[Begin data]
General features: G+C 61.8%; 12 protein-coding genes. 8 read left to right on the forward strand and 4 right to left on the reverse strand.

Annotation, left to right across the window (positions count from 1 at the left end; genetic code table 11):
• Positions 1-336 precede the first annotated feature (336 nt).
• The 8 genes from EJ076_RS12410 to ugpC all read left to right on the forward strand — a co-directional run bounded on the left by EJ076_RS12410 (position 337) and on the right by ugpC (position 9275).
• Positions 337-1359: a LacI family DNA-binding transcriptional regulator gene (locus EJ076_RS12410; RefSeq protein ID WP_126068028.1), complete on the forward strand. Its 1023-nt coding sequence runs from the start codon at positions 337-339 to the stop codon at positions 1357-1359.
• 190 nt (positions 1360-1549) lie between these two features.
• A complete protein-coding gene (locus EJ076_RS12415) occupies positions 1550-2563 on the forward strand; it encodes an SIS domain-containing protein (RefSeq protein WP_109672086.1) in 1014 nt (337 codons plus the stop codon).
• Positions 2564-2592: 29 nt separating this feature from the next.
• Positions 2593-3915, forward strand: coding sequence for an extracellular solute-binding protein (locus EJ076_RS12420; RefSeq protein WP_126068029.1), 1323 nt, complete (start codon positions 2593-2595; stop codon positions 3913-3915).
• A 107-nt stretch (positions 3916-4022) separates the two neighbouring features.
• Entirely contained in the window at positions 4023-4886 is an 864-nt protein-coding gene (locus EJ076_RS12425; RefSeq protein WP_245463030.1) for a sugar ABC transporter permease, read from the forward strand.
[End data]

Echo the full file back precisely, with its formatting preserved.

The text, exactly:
General features: G+C 61.8%; 12 protein-coding genes. 8 read left to right on the forward strand and 4 right to left on the reverse strand.

Annotation, left to right across the window (positions count from 1 at the left end; genetic code table 11):
• Positions 1-336 precede the first annotated feature (336 nt).
• The 8 genes from EJ076_RS12410 to ugpC all read left to right on the forward strand — a co-directional run bounded on the left by EJ076_RS12410 (position 337) and on the right by ugpC (position 9275).
• Positions 337-1359: a LacI family DNA-binding transcriptional regulator gene (locus EJ076_RS12410; RefSeq protein ID WP_126068028.1), complete on the forward strand. Its 1023-nt coding sequence runs from the start codon at positions 337-339 to the stop codon at positions 1357-1359.
• 190 nt (positions 1360-1549) lie between these two features.
• A complete protein-coding gene (locus EJ076_RS12415) occupies positions 1550-2563 on the forward strand; it encodes an SIS domain-containing protein (RefSeq protein WP_109672086.1) in 1014 nt (337 codons plus the stop codon).
• Positions 2564-2592: 29 nt separating this feature from the next.
• Positions 2593-3915, forward strand: coding sequence for an extracellular solute-binding protein (locus EJ076_RS12420; RefSeq protein WP_126068029.1), 1323 nt, complete (start codon positions 2593-2595; stop codon positions 3913-3915).
• A 107-nt stretch (positions 3916-4022) separates the two neighbouring features.
• Entirely contained in the window at positions 4023-4886 is an 864-nt protein-coding gene (locus EJ076_RS12425; RefSeq protein WP_245463030.1) for a sugar ABC transporter permease, read from the forward strand.